The small country of approximately 700,000 inhabitants located between China and India was virtually closed off to the outside world until the 1960s but has begun opening up in recent decades.

Television and Internet were made available to its citizens in 1999 while Bhutan has been ruled by a democratic government since 2008. The unusual approach to economic development, centred on protecting the environment, was made public six years ago but there is still no set time-frame in place.

“We might achieve it by 2020,” says Kesang Tshomo.

“We would love to be a fully organic country tomorrow but we have to be practical and consider the realities facing farmers.” Chencho Dorji from the village of Khariphu, which is a two-hour walk to the nearest road, is one of Bhutan’s farmers and faces many of the problems that are preventing a speedy implementation of the project.

“Life is difficult for us in the valley because the slopes are so steep and fields so small,” explains the 27-year-old. Like most farmers in the country, Chencho Dorji uses oxen as an investment in agricultural machinery is not economically viable.
Around 70% of Bhutan’s people make a living from agriculture but many still have to buy wheat and vegetables. The population is growing rapidly while large numbers are migrating to urban centres in search of work.

Over half of the country’s rice is now imported from neighbouring India. “We are going to have to increase productivity along with the switch to organic farming. This is the greatest challenge,” admits Kesang Tshomo.

Farmers are learning different composting methods as well as how to handle farm manure correctly so that nutrients are not lost through evaporation and leaks.  “We are also making an extract from chillies, garlic, onions and pepper that can drive off pests,” says Thinlay, who works in the area of plant protection for the Ministry of Agriculture.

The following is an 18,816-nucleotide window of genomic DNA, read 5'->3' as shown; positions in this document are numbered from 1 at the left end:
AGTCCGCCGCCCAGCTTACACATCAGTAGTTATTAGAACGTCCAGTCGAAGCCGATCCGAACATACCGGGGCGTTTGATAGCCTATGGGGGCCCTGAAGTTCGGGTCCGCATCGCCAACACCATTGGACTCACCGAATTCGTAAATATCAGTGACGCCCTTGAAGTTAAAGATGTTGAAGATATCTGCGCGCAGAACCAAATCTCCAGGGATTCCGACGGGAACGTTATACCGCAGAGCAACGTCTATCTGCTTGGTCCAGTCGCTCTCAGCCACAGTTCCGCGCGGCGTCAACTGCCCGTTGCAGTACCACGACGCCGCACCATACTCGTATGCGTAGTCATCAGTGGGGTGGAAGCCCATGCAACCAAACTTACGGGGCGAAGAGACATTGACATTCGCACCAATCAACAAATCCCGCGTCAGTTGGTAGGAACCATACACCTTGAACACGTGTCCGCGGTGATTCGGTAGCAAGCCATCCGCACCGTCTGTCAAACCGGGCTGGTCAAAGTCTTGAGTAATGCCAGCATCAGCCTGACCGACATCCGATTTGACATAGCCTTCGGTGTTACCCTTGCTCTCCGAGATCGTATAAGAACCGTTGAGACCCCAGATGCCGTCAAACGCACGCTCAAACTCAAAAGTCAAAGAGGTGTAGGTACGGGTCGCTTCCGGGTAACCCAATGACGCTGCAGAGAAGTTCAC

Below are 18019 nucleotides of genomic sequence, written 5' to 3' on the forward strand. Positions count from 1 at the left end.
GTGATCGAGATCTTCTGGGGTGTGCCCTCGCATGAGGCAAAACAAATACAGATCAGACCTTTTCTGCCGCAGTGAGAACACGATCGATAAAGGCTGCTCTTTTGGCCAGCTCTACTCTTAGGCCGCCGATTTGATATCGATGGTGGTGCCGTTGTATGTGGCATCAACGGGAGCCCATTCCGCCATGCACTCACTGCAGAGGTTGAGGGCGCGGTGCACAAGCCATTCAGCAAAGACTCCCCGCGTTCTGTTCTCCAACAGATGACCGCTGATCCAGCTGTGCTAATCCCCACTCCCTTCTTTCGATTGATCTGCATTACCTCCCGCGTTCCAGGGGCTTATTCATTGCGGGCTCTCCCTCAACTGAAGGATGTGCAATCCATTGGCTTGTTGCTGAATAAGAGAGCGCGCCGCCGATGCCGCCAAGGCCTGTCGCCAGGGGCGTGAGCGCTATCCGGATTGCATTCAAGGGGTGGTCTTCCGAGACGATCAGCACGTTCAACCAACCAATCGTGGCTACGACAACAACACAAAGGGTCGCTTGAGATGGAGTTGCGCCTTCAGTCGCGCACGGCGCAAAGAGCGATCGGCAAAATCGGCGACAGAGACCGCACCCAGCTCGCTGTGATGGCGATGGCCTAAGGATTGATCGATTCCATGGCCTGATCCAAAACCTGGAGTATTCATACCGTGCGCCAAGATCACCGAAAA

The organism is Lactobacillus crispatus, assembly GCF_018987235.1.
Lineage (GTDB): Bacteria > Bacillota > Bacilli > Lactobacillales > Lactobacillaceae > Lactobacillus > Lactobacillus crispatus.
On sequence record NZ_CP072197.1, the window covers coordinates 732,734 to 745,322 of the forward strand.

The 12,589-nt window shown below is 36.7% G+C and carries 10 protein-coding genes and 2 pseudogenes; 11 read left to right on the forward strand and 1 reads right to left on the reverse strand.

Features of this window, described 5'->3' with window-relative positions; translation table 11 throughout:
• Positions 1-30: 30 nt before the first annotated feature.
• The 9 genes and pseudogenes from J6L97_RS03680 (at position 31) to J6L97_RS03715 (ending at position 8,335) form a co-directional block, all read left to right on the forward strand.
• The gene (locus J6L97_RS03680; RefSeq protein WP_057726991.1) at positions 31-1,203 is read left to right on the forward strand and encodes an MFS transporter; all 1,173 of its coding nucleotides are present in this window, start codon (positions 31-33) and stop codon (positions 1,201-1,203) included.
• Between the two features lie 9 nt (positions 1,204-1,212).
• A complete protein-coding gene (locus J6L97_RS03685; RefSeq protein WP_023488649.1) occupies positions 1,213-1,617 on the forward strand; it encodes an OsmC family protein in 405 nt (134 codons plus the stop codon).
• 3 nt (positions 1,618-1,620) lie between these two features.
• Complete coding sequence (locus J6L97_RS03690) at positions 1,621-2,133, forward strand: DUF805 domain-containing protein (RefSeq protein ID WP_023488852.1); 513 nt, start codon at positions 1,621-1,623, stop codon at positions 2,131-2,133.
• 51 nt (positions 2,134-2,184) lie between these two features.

Products such as neem oil protect against insects while if there is a snake plague the creatures are trapped, thrown in a hole and sprinkled with salt. “This way, they dehydrate and die,” explains Thinlay.

Farmer Lotto Zam would love to grow all her crops organically but the 45-year-old believes that sometimes it is impossible to get by without the use of pesticides, citing the example of the spread of the army worm through the rice crops in her valley.
“We had no other choice. We had to buy pesticide sprays from the government,” Lotto Zam explains as she sits in front of her market stall in the village of Shaba selling organic peaches, tomatoes, green beans, potatoes, chillies, peas, garlic and cucumbers.

Pesticides are not manufactured in Bhutan and are imported by the Ministry of Agriculture. They can only be sourced through official outlets.“We only give out herbicides and insecticides in emergency situations and not on a routine basis,” says Thinlay.

This type of policy is only possible because for decades Bhutan has put the population’s “gross national happiness” above economic growth by looking at the spiritual, physical, social and environmental health of its citizens and natural environment. As part of Bhutan’s environmental protection measures, the country is constitutionally bound to ensure at least 60% of Bhutan remains forested. The figure currently stands at 72%.

Bhutan has also set itself the target of remaining carbon neutral and is currently actually carbon negative. “The next logical step was obviously to promote organic agriculture,” says Peldon Tshering, chief strategist of Bhutan’s environmental commission.

Kesang Tshomo believes Bhutan has to prioritise the export of niche products. Due to the lack of mechanisation in agriculture and the small size of fields, which are for the most part tended by independent farmers, only small amounts can be produced. “Ginger powder, herbal teas or homemade soaps made from mustard oil are examples of some the products we could export,” she says.

Source & References

Fiedler, D. 2013. Bhutan looks to become world’s first 100% organic country. GULF TIMES, 09th September.